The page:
With over 95% of all visitors to the Outer Hebrides travelling through Stornoway harbour, the vast majority of people arriving into Stornoway use the ferry service.

Operated by CalMac Ferries Ltd, the largest vessel in the CalMac fleet M.V. Loch Seaforth sails between Ullapool and Stornoway three times a day. The sailing takes 2 hours and 45 minutes and travels past the scenic Summer Isles and through Loch Broom. The 116 metre roll on roll off ferry is capable of operating 24 hours a day and has capacity for up to 700 passengers and 143 cars or 20 commercial vehicles.

A separate drop trailer parking area has recently been constructed to assist with Commercial traffic.

The ferry terminal building is open each day at 6am and closes shortly after the latest ferry arrival each evening, approximately 9pm.

Further details of ferry times and booking process can be found on the Calmac ferries Website – www.calmac.co.uk


Recent years have seen some stabilisation of the fishing industry, and the Port is now mainly shellfish landings. A new ice plant was installed in December 2015, ensuring a consistent and readily available product is available in the required quantities and at the required time. The modern facilities in Stornoway have ensured its continuing role as a designated landing port. The Port has a Fish Market (which is fully EU compliant ECD91/493/EC), adjacent Ice Plant as well as a comprehensive infrastructure of support services for the fishing industry.

The Port is ideal for crew changes due to the close proximity of Stornoway airport.


Stornoway is the hub for the aquaculture sector in the Outer Hebrides.

Most of the fish farms are located on the east coast of Harris and Lewis, but an increasing number are being developed on the west coast. Overall production is growing, and the Outer Hebrides now account for one fifth of Scottish fish farming  production.The leading operator in our Port is Bakkafrost. Their fish are landed at the harvesting station at Arnish, then transported to their Marybank facility for processing and shipping, then onwards for distribution via the ferry to the mainland.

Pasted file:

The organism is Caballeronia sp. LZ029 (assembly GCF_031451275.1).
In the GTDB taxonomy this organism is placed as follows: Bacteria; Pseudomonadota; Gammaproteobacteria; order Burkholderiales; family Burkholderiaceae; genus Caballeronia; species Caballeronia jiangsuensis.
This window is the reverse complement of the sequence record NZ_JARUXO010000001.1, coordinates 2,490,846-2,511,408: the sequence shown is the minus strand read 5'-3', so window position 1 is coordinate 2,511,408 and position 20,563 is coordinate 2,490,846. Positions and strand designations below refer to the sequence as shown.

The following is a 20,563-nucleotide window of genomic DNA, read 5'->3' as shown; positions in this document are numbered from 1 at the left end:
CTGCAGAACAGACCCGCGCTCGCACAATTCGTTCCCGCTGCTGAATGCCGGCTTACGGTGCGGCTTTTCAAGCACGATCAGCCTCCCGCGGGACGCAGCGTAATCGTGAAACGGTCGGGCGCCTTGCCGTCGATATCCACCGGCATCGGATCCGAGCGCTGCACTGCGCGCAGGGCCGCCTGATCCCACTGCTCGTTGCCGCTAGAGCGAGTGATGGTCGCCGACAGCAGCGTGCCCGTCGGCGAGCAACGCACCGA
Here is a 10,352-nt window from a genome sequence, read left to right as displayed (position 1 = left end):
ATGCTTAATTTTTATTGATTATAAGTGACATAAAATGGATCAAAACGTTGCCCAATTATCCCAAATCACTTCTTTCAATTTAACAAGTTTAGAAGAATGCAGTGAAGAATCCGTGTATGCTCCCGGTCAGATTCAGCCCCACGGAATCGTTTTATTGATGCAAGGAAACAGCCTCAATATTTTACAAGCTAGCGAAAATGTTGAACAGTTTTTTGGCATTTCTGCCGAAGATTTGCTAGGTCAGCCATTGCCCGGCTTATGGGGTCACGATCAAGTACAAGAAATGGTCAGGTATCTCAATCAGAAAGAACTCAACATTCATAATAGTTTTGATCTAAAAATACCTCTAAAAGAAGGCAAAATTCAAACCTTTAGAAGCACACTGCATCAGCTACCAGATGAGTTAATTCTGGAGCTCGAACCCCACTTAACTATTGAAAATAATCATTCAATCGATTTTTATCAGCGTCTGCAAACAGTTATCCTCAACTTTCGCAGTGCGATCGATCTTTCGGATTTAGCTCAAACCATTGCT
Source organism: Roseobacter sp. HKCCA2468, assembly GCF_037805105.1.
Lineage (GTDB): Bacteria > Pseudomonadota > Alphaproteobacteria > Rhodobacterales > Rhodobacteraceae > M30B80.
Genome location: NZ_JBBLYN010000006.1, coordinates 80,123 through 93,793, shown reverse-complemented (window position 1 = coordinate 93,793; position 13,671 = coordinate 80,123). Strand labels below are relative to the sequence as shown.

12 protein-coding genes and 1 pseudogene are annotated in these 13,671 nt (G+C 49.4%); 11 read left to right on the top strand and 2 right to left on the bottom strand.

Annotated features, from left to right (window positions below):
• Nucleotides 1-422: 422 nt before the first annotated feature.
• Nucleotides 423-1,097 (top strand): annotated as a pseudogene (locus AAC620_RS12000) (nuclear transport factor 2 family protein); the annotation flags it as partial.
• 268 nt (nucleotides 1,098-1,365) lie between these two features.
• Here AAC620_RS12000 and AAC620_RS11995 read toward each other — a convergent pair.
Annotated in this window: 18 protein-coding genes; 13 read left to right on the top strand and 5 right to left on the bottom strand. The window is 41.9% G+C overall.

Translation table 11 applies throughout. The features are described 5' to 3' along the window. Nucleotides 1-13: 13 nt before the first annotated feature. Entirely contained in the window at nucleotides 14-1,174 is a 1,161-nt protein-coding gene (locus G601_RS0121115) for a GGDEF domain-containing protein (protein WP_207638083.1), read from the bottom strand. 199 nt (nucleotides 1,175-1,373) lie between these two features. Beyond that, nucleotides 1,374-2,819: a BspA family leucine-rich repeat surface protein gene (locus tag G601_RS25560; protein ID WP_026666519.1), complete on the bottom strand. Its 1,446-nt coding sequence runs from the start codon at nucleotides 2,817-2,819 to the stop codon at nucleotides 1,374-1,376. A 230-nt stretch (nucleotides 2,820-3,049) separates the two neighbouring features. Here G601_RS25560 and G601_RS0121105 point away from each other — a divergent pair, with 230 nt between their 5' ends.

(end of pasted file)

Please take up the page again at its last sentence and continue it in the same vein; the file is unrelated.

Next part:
At the Arnish facility, there are suitable heavy load assembly areas and extensive storage for renewable equipment. The Port Authority has assisted delivery of windfarm components to all the local windfarms, and also exported various renewable components from the Arnish Fabrication facility

Offshore Oil and Gas

The Outer Hebrides provide a forward base for oil-related operations in the deep -water frontier areas of the Atlantic, off the north west of Scotland. Situated close to the Hebrides platform, Stornoway can play a major role in the future exploitation of resources as far offshore as the Rockall Bank.

Advanced digital technology, thrice daily ferry service to Ullapool and various daily flights (4 to Glasgow, 3 Inverness and 2 Edinburgh) make the island an ideal forward operating base.

As a result of the Lewis Offshore yard, originally built in the early 1970s, Stornoway has a strong connection within the Oil & Gas industry.  As well a wide variety of barges/tugs associated with the Arnish facility, Stornoway harbour has a long history of oil-related traffic including supply vessels, seismic vessels, anchor handlers, workboats, etc.

Near to the Arnish Materials quay is the Barge grounding berth, suitable for a standard North Sea barge. The Port also has a rig anchorage area with a minimum depth of 14m, initially installed during the refurbishment of the Drillmaster/Buchan Alpha rig in the early 1980’s

General Cargo

The Port Authority handles a wide variety of general cargos throughout each year through both the town piers and also the Arnish pier. Lifeline cargos such as fuel deliveries are critical to the economy of the island, with the tanker berth at No. 2 pier an essential component of harbour infrastructure. Other common cargos include road salt, coal, cement